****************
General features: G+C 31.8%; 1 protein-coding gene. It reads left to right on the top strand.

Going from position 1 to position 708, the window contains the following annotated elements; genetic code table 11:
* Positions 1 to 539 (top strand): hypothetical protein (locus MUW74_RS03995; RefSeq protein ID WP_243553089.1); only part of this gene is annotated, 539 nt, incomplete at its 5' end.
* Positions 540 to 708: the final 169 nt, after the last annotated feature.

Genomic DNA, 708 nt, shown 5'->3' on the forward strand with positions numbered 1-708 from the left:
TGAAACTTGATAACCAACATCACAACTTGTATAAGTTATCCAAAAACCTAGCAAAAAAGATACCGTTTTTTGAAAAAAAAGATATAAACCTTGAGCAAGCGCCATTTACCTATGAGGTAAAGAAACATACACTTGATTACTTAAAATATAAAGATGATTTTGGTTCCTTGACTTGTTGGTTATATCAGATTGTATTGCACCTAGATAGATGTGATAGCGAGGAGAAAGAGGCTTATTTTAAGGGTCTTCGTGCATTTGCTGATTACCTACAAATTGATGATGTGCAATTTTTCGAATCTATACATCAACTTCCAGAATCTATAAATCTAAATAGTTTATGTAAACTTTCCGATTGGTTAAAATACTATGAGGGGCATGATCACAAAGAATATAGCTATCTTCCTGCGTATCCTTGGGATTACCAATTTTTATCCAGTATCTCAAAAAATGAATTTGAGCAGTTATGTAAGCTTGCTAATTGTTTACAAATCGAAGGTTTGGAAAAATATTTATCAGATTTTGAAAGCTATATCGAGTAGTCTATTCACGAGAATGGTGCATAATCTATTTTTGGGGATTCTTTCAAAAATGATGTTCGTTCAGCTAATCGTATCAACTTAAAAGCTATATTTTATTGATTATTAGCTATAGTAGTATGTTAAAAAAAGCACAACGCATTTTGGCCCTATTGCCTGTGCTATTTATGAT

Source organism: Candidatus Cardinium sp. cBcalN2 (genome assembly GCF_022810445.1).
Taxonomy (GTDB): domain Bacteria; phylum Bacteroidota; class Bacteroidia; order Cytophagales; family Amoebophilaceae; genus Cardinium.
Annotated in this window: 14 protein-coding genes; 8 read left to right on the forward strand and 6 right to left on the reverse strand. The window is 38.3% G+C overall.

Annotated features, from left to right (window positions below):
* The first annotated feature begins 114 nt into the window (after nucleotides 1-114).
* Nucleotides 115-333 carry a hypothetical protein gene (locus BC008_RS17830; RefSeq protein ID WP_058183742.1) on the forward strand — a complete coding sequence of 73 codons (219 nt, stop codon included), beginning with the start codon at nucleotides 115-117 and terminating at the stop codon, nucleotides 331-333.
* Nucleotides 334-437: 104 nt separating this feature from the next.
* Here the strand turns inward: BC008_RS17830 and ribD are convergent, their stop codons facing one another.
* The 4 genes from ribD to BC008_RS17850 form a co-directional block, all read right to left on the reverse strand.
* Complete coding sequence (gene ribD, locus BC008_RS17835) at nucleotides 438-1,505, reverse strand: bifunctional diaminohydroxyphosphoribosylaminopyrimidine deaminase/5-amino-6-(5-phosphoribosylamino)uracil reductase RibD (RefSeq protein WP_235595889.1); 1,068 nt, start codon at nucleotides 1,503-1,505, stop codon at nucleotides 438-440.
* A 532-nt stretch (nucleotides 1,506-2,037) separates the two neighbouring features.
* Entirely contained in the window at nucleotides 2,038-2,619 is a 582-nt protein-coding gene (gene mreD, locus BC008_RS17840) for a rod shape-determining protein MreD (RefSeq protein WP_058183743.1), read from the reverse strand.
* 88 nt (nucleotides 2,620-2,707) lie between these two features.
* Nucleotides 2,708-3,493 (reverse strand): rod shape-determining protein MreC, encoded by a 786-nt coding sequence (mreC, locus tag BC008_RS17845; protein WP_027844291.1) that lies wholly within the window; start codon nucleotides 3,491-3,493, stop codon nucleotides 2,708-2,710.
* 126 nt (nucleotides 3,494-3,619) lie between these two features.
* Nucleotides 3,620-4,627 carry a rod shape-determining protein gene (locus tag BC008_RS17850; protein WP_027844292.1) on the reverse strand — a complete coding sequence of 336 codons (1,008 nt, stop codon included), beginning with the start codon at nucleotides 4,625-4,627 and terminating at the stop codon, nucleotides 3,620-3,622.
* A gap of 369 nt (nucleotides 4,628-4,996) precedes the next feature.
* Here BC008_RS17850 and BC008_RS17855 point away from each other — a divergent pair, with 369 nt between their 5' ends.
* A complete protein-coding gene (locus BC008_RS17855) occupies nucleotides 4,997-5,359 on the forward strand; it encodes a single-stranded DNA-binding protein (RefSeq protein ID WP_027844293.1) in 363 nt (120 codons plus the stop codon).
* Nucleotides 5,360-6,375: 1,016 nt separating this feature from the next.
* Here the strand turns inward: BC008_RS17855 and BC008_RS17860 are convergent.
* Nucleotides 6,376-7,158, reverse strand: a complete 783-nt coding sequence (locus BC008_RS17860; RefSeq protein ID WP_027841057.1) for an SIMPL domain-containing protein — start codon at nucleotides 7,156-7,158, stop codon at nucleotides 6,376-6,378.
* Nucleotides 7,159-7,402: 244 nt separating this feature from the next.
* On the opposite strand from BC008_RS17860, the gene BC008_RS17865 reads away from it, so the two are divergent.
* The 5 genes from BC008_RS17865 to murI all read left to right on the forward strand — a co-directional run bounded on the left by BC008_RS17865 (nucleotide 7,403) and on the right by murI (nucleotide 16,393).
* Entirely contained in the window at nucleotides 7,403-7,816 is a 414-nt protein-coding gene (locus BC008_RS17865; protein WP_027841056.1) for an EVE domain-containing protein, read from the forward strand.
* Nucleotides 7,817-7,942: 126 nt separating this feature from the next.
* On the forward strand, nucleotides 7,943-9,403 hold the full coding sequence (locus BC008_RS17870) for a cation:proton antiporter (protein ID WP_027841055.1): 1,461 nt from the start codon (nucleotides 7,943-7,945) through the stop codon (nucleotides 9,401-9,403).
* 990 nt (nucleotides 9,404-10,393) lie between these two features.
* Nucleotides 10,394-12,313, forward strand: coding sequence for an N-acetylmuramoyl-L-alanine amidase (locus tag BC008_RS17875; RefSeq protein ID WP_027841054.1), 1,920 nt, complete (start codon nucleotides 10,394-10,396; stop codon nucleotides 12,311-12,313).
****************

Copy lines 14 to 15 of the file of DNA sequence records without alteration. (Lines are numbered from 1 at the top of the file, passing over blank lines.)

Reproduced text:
* Here the strand turns inward: BC008_RS17830 and ribD are convergent, their stop codons facing one another.
* The 4 genes from ribD to BC008_RS17850 form a co-directional block, all read right to left on the reverse strand.